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Bunaken & Lembeh


Bunaken and Lembeh, two islands off the coast of North Sulawesi offer two very distinctive diving experiences.
Bunaken is surrounded by a stunning shallow coral reef before a sheer wall drop off, the island has retained its fringing mangrove forest and this has helped to maintain the health and biodiversity of the reef. Stay at a range of resorts to suit every budget.
Lembeh is undoubtedly one of the finest muck diving locations in the world and a firm favourite with critter lovers everywhere, nowhere else can you see such an array of strange and wonderful creatures, mimic octopus, flamboyant cuttlefish, harlequin shrimps, skeleton shrimps, stargazers and innumerable nudibranchs and seahorses.

Bunaken National Marine Park in North Sulawesi was among the first of Indonesia’s marine parks. It was established in 1991 and has a still growing popularity because of its high biodiversity, clear waters and wall diving. The islands in the park are often referred to as the “Bunaken Islands”. For international guests the area is relatively easy to reach as the nearby city of Manado has good flight connections with Jakarta, Denpasar, Singapore and Kuala Lumpur.

Bunaken National Marine Park was established because of the marine bio-diversity it supports, because it is a migratory route for protected animals and because it is of high economic value for fisheries and tourism. The park covers a total surface area of about 89,000 hectares and includes the five islands Bunaken, Manado Tua, Siladen, Mantehage and Nain and some coast north and south of Manado. Siladen is the island nearest to Manado (distance about 15 km), the island Nain is at a distance of about 35 km the furthest away.

A very rich coral ecosystem covers most of Bunaken National Park, dominated by fringing reef and barrier reef corals. There are about 390 species of coral recorded in the waters of the Park. A distinct feature is a 25-50 metre vertical coral wall which is inhabited by 13 coral genus.

Most dive locations in the park offer wall diving with beautiful drop-offs. Here you find fixed fauna with sponges and a large variety of corals. The number of different fish species is estimated at 2,000 among them being the Emperor Angelfish, Almaco Jack, Spotted Seahorse, Bluestripe Snapper, Pinkish Basslet and Two-lined monocle bream. The group of critters in the park include nudibranches, shrimps, crabs and pygmy sea horses. At the drop-offs you will find clouds of butterfly fish, parrot fish and napoleon wrasses. Further white and black tips sharks and turtles are often spotted. In addition to this huge biodiversity Bunaken is also a place where rare and endangered animals can be found such as coelacanths, dugongs and whales.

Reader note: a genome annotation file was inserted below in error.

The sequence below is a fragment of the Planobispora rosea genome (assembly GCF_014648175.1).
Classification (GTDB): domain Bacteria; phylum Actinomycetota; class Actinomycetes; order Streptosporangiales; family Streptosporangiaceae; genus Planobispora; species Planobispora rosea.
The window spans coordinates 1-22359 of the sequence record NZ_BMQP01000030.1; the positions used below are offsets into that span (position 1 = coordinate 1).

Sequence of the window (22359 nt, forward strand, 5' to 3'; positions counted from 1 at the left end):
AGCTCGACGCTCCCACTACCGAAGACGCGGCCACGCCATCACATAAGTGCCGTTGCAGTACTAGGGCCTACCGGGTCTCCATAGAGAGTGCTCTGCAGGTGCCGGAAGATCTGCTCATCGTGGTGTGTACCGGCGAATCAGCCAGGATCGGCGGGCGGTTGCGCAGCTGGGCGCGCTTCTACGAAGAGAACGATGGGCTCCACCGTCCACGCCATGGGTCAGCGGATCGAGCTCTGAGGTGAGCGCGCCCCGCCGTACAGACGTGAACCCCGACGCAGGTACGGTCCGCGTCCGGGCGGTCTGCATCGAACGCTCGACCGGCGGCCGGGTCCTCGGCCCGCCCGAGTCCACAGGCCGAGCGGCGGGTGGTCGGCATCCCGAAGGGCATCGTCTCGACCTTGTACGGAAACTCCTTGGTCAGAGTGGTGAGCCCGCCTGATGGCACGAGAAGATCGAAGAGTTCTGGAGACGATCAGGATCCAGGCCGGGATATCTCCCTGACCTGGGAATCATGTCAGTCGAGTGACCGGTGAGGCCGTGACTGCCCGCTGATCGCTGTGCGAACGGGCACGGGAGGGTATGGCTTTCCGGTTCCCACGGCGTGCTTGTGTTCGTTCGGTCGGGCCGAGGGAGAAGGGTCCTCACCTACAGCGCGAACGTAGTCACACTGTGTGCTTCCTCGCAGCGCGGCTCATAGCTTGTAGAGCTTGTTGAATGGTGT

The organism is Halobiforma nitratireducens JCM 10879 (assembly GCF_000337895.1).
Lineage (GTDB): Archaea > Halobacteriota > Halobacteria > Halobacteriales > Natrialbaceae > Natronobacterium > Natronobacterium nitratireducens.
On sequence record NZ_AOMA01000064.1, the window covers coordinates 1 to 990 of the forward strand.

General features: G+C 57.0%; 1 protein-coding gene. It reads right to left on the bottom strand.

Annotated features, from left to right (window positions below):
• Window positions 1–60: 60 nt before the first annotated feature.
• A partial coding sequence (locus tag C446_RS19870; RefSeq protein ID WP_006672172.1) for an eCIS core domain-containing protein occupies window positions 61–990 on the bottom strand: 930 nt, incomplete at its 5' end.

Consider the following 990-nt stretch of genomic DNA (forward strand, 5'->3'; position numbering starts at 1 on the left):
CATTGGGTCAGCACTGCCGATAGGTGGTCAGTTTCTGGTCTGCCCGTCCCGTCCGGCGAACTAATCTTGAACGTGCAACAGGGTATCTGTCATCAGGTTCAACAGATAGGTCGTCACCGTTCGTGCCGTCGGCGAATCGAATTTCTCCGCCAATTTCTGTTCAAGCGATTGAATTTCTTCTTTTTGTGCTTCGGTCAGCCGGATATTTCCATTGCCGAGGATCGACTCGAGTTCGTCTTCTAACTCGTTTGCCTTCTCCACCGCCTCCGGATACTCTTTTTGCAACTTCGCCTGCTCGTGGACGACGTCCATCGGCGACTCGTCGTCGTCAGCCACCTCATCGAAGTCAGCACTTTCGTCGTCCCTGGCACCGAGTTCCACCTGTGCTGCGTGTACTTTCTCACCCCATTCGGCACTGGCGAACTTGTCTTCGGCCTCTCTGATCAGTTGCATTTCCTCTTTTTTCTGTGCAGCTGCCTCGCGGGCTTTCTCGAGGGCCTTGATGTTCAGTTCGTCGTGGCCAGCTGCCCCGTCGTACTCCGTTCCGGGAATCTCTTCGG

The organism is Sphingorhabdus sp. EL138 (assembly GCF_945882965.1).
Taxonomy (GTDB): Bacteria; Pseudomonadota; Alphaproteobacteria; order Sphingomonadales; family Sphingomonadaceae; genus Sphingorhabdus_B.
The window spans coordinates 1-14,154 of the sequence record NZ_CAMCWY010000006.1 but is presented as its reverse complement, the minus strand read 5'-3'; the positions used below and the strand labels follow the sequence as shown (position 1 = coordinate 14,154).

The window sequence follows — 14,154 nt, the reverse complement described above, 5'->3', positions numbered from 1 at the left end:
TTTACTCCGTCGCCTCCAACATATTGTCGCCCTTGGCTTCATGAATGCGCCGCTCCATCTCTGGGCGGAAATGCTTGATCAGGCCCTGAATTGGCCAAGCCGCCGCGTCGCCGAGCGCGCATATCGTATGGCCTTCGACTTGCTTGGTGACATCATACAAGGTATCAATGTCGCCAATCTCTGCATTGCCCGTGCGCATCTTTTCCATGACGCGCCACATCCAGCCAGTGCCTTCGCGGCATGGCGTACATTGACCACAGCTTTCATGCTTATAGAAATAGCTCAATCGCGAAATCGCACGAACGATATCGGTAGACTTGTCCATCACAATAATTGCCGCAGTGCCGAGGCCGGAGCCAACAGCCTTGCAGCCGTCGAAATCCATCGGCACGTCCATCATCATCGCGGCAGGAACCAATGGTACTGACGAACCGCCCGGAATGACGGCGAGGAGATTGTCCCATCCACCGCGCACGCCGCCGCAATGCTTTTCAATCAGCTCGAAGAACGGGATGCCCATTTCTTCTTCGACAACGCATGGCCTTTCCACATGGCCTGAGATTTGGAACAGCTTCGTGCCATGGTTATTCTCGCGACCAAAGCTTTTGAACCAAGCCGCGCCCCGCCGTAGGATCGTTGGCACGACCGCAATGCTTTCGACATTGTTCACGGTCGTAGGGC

The Drop Off

Bunaken Reef Wall

The islands range from 1 to 7 km across and so are relatively small. Manado Tua is the most conspicuous of the islands, as it is a cone-shaped inactive volcano rising from the sea to a height of 655 m (some sources mention a height of over 800 m). The other islands vary from flat to hilly. Mantehage Island is comparatively flat and seems to be sinking into the sea. The island has extensive mangrove forest flats, partially separated by saltwater channels. Siladen is flat as well, but is a low-lying coral sand island. The islands of Bunaken and Nain are hilly. Their highest elevations are respectively 71 m and 139 m.

The waters around the islands are surprisingly deep. The deepest spot is around 1,360 metres (according some sources 1,840 m.) and is located between Manado Tua and Mantehage. Obviously there is no continental shelf in this area.


Situated on the eastern side of the tip of North-Sulawesi, the Lembeh strait (Selat Lembeh) runs between the Sulawesi mainland and Lembeh Island to the east and is 22 km long and 2 km wide.

There are over 60 dive sites around the Lembeh strait, most of them are either sandy areas or small reefs. Don’t expect spectacular walls or huge reefs, here you are doing so called muck diving – searching for the rare and the wonderful, all varieties of frogfish can be found, but it’s also a good place to see other shy critters such as the mimic octopus, the flamboyant cuttlefish, harlequin shrimps, wonderpus, skeleton shrimps and many nudibranchs. The fish at this place are also a collection of weirdoes: Ambon scorpionfish (Pteroidichthys amboinensis), stonefish, sea robins, stargazers, devil fish and even the weedy scorpionfish (Rhinopias frondosa). There are also beautiful seahorses at least 7 different species, pygmy and others), pegasus, ghost pipefish and the endemic Banggai cardinalfish.


But there is much more to Lembeh than muck diving, especially around Lembeh Island there are some small but very beautiful coral reefs and at the northern tip at Batu Kapal the currents attract large pelagics like mackerels and sharks.There are also four beautifully covered wrecks, two of them large and all within limits for recreational diving. Water temperatures range from, 26 °C, in July-August to around 28 °C for the rest of the year. Diving is good all year-around diving.

The main town, Bitung can be reached by car (1 – 1 1/2 hour depending on traffic) from Manado.